BNY Mellon tells pension funds what they can expect from the Foreign Accountant Tax Compliance Act.
St Gallen, located in Switzerland, is geographically one of the highest towns above sea level in the country. Nestled between Lake Constance and the Appenzell Alps, the town is most famous for its Abbey, considered a world heritage site, and for Wegelin, a private bank established 35 years before the US Declaration of Independence in 1741. Earlier this year, Wegelin said it would cease to operate as a bank after pleading guilty in a federal US District Court to helping American citizens evade tax.
After admitting its guilt, Wegelin agreed to pay nearly $75m (€58m) in restitution, fine and forfeiture as part of its plea agreement. This was historically significant because it not only marked the end of Switzerland's oldest bank, but it also marked the first time a non-US bank pleaded guilty to tax evasion charges in the US.
In response to situations similar to the one noted above, the Internal Revenue Service (IRS), in combination with the US Treasury, are currently in the process of implementing the Foreign Accountant Tax Compliance Act (FATCA), which comes into effect 1 January 2014. FATCA was enacted as part of the 2010 Hiring Incentives to Restore Employment (HIRE) Act. Pursuant to the initiative, FATCA is designed to provide incentives for financial institutions to provide information to the IRS on financial accounts held by US persons.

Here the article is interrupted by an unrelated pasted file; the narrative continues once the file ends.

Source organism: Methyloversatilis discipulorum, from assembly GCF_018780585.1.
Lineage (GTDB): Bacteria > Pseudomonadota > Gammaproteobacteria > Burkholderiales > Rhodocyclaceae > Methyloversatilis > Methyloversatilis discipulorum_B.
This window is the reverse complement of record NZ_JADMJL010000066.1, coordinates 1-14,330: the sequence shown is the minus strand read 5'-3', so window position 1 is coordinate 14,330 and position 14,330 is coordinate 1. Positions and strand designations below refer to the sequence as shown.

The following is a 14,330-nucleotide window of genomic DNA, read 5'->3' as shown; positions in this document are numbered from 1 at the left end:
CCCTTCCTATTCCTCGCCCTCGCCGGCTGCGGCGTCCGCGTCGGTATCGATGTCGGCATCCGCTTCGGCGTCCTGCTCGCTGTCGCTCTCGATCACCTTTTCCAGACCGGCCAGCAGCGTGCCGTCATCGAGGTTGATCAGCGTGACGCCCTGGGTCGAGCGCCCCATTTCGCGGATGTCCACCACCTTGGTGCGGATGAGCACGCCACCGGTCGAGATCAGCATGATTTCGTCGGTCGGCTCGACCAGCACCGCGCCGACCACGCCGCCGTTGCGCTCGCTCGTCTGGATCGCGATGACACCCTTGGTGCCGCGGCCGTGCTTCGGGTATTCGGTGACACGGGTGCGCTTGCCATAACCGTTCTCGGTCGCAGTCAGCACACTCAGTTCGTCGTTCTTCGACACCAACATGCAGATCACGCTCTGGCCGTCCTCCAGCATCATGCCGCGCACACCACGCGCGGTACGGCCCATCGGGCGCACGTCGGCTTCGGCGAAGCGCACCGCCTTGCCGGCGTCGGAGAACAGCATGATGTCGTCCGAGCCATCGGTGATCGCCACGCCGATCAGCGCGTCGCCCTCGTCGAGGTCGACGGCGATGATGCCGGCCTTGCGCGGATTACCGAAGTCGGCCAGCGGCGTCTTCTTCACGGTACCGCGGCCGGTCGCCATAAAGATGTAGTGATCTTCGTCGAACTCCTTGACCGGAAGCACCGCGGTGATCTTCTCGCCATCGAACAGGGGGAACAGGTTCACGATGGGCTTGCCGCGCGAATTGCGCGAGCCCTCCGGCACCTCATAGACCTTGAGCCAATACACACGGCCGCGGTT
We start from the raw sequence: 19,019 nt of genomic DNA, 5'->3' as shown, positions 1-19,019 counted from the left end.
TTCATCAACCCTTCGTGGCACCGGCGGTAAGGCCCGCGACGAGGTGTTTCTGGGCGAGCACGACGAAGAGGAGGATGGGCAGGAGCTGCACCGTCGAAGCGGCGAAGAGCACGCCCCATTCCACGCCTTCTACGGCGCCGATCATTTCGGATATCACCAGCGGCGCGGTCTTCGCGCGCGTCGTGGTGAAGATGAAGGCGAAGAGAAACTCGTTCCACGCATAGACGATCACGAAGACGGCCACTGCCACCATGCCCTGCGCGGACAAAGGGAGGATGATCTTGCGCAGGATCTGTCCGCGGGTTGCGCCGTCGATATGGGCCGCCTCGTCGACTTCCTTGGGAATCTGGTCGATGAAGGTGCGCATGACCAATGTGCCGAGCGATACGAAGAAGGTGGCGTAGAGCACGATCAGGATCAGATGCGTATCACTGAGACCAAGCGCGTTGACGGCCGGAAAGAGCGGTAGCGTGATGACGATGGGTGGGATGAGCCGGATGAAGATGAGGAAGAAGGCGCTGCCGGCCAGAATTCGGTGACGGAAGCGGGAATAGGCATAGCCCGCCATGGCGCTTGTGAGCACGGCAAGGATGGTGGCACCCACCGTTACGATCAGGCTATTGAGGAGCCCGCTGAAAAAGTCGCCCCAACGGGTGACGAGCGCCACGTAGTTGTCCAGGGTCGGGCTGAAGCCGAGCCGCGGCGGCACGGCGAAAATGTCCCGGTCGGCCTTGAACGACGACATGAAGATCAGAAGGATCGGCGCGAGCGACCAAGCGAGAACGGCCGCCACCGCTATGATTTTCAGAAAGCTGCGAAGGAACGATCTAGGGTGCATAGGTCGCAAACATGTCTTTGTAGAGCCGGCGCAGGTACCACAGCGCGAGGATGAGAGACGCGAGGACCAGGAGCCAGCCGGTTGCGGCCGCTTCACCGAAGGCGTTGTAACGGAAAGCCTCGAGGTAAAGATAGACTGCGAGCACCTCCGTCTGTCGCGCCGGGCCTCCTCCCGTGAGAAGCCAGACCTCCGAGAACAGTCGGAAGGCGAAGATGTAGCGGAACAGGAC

Between now and 1 January 2014, Foreign Financial Institutions (FFIs) will need to determine their relevant FATCA classification and subsequently register via the IRS portal. The first wave of portal registration is between 15 July 15 and 25 October. Registration will include the assignment of a Global Intermediary Identification Number (GIIN).
Impact on European pension funds
An FFI will generally have the legal responsibility to comply with the withholding and reporting obligations associated with FATCA. FFIs will have to identify, validate and store the necessary documentation and report the relevant information to the IRS or appropriate local tax authority.
An exemption to FATCA withholding is available for certain pension funds classified as exempt beneficial owners. The FATCA regulations list six different categories of "certain retirement funds". If a fund meets the definition of a certain retirement fund, then the fund will be considered an exempt beneficial owner. Pursuant to the FATCA regulations, FATCA withholding does not apply to withholdable payments (or portions thereof) made directly, or through intermediaries, to exempt beneficial owners.
The six FATCA categories for certain retirement funds are:Treaty-qualified retirement fund Broad participation retirement fund Narrow participation retirement funds Fund formed pursuant to a plan similar to a section 401(a) plan Investment vehicles exclusively for retirement funds Pension fund of an exempt beneficial owner